Doom is a mechanically pure game; you’ll do very little that doesn’t involve slaughtering hordes of demons. Doom makes the rare choice to only do One Thing, but to do that One Thing incredibly well. This is shooting at its purest; no cover mechanic, run and gun. This type of shooter has almost died in AAA gaming; even Halo, one of the last bastions, is shifting away from this sort of thing. The first thing that a coddled modern FPS player will notice is that Doom is fast. The pace is frantic and you must be constantly moving; as a loading screen tells us, to stand still is death. You don’t need to reload the guns, meaning that you essentially never have to stop shooting. When you’ve done enough damage to a foe they begin to glow orange and at that point you can come in close for a violent melee ‘glory kill.’ I wasn’t sure how this would work, but in practice it’s wonderful. There’s a sense of rhythm to the core gameplay loop of Doom which I loved; shoot, get close, kill, shoot, get close, kill. Doom almost put me into the trance like state that rhythm games like Guitar Hero can bring about, which is pretty insane for a shooter. The best way to play Doom (at normal difficulty at least) is to turn your brain off and allow instinct to take over, giving Doom a sense of purity missing in many modern shooters. Doom has one of the most solid mechanical bases in any shooter I’ve played; it’s a shame that the bells and whistles on top didn’t quite appeal to me as much.

Doom is a decent length and has a good variety of weaponry. They fit within the standard mold of FPS guns, but are extremely satisfying to use and handle beautifully. Most guns can be modified one of two ways, allowing you a bit of control over your play style. Even after I started picking up chainguns and gauss rifles my favourite was still the trusty double barrelled shotgun. Doom also has a couple of platforming sections, which stunningly actually work rather well. Good platforming in an FPS, I never through I’d see the day. I found the level design a bit less inspired and it’s here where my lack of nostalgia may have affected the experience. I get that Doom is about Martian space stations and Hell, but I got pretty bored of the same-y environments. The Hell setting is open to some weird designs, but mostly it’s fairly conservative fire and brimstone or sinister tomb stuff. If this game gets a sequel (and I hope it does) I would like them to taken us to some more varied and interesting locations within which to reduce demons to their component pieces. All said though, when the core mechanics are this good any other criticisms feel like quibbles.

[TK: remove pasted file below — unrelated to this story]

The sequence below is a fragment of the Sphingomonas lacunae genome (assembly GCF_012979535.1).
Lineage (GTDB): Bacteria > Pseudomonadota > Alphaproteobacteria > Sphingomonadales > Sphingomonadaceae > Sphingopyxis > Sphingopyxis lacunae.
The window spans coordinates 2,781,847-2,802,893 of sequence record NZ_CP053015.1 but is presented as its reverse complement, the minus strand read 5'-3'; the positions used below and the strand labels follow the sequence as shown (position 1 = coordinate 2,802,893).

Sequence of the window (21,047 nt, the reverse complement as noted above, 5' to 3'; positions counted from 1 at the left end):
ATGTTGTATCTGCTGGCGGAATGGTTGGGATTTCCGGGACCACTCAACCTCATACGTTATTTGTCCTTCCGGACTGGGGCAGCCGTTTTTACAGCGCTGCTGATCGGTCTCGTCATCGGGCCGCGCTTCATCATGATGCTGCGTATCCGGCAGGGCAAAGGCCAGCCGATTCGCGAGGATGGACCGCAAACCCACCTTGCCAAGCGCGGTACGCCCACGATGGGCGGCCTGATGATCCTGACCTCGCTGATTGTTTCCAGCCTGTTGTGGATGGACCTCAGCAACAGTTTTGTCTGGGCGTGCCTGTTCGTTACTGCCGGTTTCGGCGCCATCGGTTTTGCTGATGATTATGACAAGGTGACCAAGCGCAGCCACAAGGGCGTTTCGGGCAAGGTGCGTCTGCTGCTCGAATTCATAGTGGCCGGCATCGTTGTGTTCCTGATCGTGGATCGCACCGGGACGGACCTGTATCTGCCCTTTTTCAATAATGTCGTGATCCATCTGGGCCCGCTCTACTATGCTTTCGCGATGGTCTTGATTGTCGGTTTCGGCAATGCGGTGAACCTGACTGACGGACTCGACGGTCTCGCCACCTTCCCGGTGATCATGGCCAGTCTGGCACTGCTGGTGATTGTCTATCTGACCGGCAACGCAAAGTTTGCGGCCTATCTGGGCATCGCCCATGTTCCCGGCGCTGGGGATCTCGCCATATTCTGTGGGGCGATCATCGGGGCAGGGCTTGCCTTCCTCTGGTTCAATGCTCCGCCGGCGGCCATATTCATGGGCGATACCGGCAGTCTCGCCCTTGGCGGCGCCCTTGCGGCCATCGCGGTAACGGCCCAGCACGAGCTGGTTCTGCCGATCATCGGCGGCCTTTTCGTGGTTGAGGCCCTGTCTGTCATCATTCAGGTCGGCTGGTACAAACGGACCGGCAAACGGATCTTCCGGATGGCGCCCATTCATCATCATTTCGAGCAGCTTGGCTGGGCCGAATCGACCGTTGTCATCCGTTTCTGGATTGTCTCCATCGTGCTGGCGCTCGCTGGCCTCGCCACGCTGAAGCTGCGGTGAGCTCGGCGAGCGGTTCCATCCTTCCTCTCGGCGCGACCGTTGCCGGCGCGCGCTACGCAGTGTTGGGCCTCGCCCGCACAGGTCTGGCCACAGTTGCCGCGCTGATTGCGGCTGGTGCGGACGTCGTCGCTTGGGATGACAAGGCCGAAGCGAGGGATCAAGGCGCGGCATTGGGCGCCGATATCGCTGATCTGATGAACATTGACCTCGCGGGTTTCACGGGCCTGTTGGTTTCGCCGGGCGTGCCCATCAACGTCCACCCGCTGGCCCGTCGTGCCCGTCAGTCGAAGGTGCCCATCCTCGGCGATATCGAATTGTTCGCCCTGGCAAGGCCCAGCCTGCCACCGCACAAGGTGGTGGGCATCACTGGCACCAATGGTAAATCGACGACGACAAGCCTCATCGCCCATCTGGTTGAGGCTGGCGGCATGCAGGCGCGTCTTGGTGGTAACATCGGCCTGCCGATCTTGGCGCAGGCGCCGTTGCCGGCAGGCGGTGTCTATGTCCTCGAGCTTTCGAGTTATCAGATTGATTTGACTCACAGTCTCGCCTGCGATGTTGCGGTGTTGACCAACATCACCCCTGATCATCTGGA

There’s a good level of attention to detail in Doom. The demon designs are brilliant, with a wide range of enemy designs all looking good and providing a unique challenge. The general feel of the guns are incredible, helped in no small part by excellent visual and sound design. The sound guns make when they fire is an underappreciated art in FPS design and Doom nails it. The soundtrack is classic obnoxious metal. In any other context I don’t think I could bear to listen to it for more than a few seconds but in the heat of the moment it just works. I mentioned before that I didn’t love the general design of the setting, which may just be down to personal taste. I think Doom achieves visually in what it sets out to do, but what it sets out to do just isn’t particularly interesting to me. A choppy framerate would (ahem) doom a fast game like this so thankfully the game ran perfectly throughout, without a hitch.

Doom is a rock solid foundation that I hope is built on in a sequel, which the story does set up. Where violence in games can sometimes just be nauseating, Doom is so ridiculously over the top that it feels like a cartoon. Doom is a hell of a lot of fun and I recommend it to anyone who misses the purity of run and gun.

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The Witcher 3: Blood and Wine DLC for PS4, Xbox One and PC